No one knows how much is being plowed into global micro-venture efforts, but it's just a fraction of what goes into other types of aid, said Andrew Stern, a partner at Dalberg Global Development Advisors, a management consultancy firm focused on development issues.
Last month Dalberg and the Aspen Institute organized a meeting of about 30 aid organizations, including Agora, to try to raise the profile of the "next generation" of development tools.
"We are hoping this is an opportunity that is comparable to micro-finance, " said Stern. "But people also realize it's a much tougher sell. Investing in small businesses, particularly in the developing world, is inherently riskier."
Agora is trying to minimize those risks with its hands-on approach, and because the fund's investors are watching the "double bottom line" of economic and social returns, it changes the definition of success, Powell said.
Gian Marco Palazio is one of the fund's investors and the owner of Avanz, a Nicaraguan firm that sells protective industrial clothing.
"It's very hard to get commercial banks to believe in new projects, particularly if you are young and don't have any collateral, " said Palazio, who ultimately had to rely on personal connections to get his enterprise financed. "Frank Sinatra had it wrong. If you can make it here, you can make it anywhere."
Palazio said he hoped his investment in the fund would give other entrepreneurs a leg up.
"If it ends up being profitable, that would be welcome and fantastic, " he said. "But really it's an investment in young entrepreneurs in our country and [an effort] to try to change the business climate little by little."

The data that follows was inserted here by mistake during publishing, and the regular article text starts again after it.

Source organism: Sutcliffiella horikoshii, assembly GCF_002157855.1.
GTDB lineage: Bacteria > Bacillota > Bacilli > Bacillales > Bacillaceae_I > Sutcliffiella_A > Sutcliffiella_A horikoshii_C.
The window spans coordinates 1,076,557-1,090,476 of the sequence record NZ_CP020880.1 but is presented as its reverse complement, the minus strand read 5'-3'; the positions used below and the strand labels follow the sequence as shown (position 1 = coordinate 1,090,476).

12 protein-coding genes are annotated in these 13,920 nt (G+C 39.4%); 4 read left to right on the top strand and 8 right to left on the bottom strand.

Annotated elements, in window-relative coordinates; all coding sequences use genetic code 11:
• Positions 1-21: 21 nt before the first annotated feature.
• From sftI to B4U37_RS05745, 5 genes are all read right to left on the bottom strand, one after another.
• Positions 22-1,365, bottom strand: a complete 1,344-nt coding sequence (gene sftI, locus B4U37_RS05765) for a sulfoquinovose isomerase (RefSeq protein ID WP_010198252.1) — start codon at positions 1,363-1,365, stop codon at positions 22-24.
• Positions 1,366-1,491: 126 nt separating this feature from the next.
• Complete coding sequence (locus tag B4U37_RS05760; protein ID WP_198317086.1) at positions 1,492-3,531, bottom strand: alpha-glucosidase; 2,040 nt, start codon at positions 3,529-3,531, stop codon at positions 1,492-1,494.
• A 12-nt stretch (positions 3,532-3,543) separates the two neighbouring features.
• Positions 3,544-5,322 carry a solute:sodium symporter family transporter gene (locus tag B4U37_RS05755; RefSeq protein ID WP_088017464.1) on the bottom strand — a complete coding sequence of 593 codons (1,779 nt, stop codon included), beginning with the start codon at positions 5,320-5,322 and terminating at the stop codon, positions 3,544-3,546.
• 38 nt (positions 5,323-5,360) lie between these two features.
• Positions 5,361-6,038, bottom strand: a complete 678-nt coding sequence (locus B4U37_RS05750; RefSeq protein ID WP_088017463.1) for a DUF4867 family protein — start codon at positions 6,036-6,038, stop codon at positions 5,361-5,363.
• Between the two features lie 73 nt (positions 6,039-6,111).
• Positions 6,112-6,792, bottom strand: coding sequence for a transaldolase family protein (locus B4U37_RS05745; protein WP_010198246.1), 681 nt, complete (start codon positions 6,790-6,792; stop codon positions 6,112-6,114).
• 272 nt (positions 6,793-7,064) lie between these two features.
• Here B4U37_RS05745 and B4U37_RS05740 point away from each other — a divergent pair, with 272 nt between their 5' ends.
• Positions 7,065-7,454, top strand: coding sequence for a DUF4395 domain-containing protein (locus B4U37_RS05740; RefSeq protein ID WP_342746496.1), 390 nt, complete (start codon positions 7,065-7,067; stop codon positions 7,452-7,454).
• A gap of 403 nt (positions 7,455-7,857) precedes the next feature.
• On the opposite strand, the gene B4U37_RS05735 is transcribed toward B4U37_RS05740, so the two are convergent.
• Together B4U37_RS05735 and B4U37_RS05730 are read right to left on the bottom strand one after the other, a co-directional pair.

Proving that businesses can be a force for positive change is particularly important in a region increasingly disillusioned with free-market capitalism, Powell said. Venezuela, Ecuador and Bolivia are all embracing socialist policies and former Sandinista commander Daniel Ortega recently won Nicaragua's presidential election with promises to do the same.
"If you can make the case that good small businesses help the community, you are going to make a stronger case as well for democratic capital-ism, " Powell said.
Terán -- who studied at Georgetown University but says he learned about entrepreneurship running a neighborhood car wash in Miami while he was attending St. Brendan's elementary school -- said Agora has about 15 other investment opportunities in the pipeline. And thanks to donations from the Dutch government and USAID, Agora hopes to be working in El Salvador and Honduras next year.
But the fate of Agora and their aid model are ultimately in the hands of companies like Vegyfrut, said Powell.
"We are putting our reputation as a nonprofit on the line with these businesses, " he said. "If they fail, you should legitimately call our model into question. But if we are successful, we hope to replicate this and make a big impact [around the world], not just Nicaragua."